Let perl create your regex stringification

Perl 5.14 changes how regular expression objects stringify. This might not seem like a big deal at first, but it exposes a certain sort of bug that you may have never considered. It even broke several modules on CPAN. If you previously tested for hard-coded stringifications of patterns, Perl 5.14 is probably going to break your code.

This happened to Test::Output. I maintain the module, although I didn’t write it. That’s okay, though, because the fix is simple. The module is fine, it’s just the tests that need some minor adjustments because they checked for hard-coded patterns like (?-xism:out):

check_test( sub {
	stdout_like(sub {
				print "TEST OUT\n";
			  },
			  qr/out/,
			  'Testing STDOUT'
			)
	},{
	  ok => 0,
	  name => 'Testing STDOUT',
	  diag => "STDOUT:\nTEST OUT\n\ndoesn't match:\n(?-xism:out)\nas expected\n",
	},'STDOUT not matching failure'
  );

The qr/out/ and the (?-xism:out) in that code are really the idea, although they are disconnected because they are separate values. Perl doesn’t know that they are logically the same idea in different forms, so if one changes, the other doesn’t.

The problem is that Perl 5.14 adds several new pattern modifiers (see Know the difference between regex and match operator flags). These extra options change the way regexes stringify, but to mitigate that for future releases, Perl 5.14 is going to specify the options in a new way, with the new (?^:) sequence. It’s available starting with Perl 5.13.6.

Before Perl 5.14, the output for regex stringification showed the unenabled pattern modifiers:

$ perl5.6.2 -le 'print qr/Buster|Mimi/;'
(?-xism:Buster|Mimi)

$ perl5.8.9 -le 'print qr/Buster|Mimi/;'
(?-xism:Buster|Mimi)

$ perl5.10.1 -le 'print qr/Buster|Mimi/;'
(?-xism:Buster|Mimi)

$ perl5.12.2 -le 'print qr/Buster|Mimi/;'
(?-xism:Buster|Mimi)

Perl added the (?-xism: ) to the pattern that you specified. The compiled pattern has to carry those with it since it might be combined with other regular expressions. Those options only apply to parts of the pattern:

my $cat = qr/B u s t e r/x;
my $dog = qr/Addy/;

my $combined = qr/$cat|$dog/;

print "$combined\n";

The combined regex applies different options to different portions of the pattern:

(?-xism:(?x-ism:B u s t e r)|(?-xism:Addy))

Each of these show that the x, i, s, and m options are off. Change the regex with some modifiers and you change the stringification, sometimes in odd looking ways:

$ perl5.12.2 -le 'print qr/Buster|Mimi/i;'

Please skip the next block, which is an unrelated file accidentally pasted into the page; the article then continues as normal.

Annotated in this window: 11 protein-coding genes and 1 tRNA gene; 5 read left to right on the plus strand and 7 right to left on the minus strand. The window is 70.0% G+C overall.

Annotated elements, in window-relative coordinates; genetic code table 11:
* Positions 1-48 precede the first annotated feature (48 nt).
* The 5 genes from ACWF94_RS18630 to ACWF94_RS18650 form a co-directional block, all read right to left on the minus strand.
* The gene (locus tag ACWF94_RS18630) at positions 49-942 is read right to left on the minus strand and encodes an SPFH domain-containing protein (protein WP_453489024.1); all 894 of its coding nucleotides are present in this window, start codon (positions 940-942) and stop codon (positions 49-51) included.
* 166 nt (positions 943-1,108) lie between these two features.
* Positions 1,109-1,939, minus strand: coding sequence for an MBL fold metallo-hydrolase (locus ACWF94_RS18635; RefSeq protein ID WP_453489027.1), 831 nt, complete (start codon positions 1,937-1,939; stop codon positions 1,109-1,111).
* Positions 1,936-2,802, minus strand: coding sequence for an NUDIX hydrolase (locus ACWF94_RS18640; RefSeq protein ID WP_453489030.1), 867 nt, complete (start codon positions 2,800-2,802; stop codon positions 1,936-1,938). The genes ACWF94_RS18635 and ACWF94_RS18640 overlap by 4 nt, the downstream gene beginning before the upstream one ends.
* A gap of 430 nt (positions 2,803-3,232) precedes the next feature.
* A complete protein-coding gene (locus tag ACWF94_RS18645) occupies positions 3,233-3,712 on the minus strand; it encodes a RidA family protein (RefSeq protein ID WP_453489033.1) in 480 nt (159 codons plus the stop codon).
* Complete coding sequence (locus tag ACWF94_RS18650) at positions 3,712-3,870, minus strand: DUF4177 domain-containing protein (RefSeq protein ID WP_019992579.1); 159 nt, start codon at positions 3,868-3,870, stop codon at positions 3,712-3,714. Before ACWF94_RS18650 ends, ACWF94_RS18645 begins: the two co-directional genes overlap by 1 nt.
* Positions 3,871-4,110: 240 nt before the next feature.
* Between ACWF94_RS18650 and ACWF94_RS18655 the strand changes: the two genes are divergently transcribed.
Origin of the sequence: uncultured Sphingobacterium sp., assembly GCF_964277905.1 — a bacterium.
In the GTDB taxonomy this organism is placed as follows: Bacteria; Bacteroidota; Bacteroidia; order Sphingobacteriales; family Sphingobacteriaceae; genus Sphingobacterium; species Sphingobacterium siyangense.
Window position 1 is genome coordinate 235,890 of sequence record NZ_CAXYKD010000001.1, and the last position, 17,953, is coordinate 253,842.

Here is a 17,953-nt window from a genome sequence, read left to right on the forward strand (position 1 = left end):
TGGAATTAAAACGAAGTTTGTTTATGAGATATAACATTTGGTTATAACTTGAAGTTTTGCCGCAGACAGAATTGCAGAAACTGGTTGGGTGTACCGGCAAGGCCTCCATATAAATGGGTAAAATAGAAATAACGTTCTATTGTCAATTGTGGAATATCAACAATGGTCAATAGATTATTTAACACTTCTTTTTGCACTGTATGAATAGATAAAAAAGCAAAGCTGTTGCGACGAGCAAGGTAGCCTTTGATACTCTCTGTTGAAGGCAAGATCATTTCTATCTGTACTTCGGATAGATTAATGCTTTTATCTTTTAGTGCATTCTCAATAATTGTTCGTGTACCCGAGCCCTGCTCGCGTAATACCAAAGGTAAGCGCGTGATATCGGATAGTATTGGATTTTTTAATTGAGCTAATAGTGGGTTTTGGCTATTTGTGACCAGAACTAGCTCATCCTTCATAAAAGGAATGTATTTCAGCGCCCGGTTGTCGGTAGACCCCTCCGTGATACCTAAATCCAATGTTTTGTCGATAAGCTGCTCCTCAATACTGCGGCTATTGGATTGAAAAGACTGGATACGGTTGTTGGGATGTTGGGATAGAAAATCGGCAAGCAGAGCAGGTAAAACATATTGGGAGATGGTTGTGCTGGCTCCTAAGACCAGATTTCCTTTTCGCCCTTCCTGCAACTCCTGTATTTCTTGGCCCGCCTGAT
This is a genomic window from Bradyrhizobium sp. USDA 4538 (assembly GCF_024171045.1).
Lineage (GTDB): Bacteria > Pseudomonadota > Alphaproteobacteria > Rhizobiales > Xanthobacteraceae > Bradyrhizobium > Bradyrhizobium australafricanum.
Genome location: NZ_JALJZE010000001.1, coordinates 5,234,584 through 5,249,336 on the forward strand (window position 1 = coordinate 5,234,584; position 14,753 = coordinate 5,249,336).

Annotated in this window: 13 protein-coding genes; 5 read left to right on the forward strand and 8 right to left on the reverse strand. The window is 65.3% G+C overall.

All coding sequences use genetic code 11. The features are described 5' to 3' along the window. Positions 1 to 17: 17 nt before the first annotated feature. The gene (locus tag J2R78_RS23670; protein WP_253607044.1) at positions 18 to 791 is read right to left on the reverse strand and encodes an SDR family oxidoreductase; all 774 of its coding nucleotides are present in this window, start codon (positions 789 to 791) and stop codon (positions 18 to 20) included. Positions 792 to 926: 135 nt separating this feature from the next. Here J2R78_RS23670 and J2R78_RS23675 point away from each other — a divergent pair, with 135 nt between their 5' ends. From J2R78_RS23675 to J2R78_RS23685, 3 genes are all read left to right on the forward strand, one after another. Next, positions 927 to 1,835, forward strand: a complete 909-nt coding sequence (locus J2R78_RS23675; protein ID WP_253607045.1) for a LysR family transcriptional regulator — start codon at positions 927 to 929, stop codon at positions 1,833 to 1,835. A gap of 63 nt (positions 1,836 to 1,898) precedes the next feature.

(?i-xsm:Buster|Mimi)

$ perl5.12.2 -le 'print qr/(?x:Buster|Mimi)/;'
(?-xism:(?x:Buster|Mimi))

$ perl5.12.2 -le 'print qr/(?x:Buster|Mimi)/i;'
(?i-xsm:(?x:Buster|Mimi))

$ perl5.12.2 -le 'print qr/(?x:Buster|Mimi)/ix;'
(?ix-sm:(?x:Buster|Mimi))

$ perl5.12.2 -le 'print qr/(?x:Buster|Mimi) Bean/ix;'
(?ix-sm:(?x:Buster|Mimi) Bean)

The outer set is for the options you set on the entire pattern, and the inner set is for the options you enabled in the pattern itself.

Every one of those patterns includes only the options that those versions of Perl though applied to the pattern, even if you had not enabled them. That means that any new options would change the stringification because the pattern would denote that they were also not enabled:

$ fakeperl-5.14 -le 'print qr/Buster|Mimi/'
(?^-xismudal:Buster|Mimi)

Instead, the (?^:) sequence denotes just the options that you enabled and assumes that you left the rest unenabled:

$ perl5.13.6 -le 'print qr/Buster|Mimi/i'
(?^i:Buster|Mimi)

$ perl5.13.6 -le 'print qr/(?x:Buster|Mimi)/i'
(?^i:(?x:Buster|Mimi))

$ perl5.13.6 -le 'print qr/Buster|Mimi/ix'
(?^ix:Buster|Mimi)

$ perl5.13.6 -le  'print qr/(?x:Buster|Mimi)/ix;'
(?^ix:(?x:Buster|Mimi))

You don’t have to care about the particulars of stringification though, if you let Perl stringify it for you. That way, it doesn’t matter which version of Perl you are using:

my $regex = qr/out/;

check_test( sub {
	stdout_like(sub {
				print "TEST OUT\n";
			  },
			  $regex,
			  'Testing STDOUT'
			)
	},{
	  ok => 0,
	  name => 'Testing STDOUT',
	  diag => "STDOUT:\nTEST OUT\n\ndoesn't match:\n$regex\nas expected\n",
	},'STDOUT not matching failure'
  );

This is similar to Item 59. Compare reference types to prototypes., where you let perl tell you which string values represent the reference types so you never have to know (or care) what the actual values are. Now you let perl tell you what it thinks the regex stringification is so you dont’ get caught out when that representation changes.

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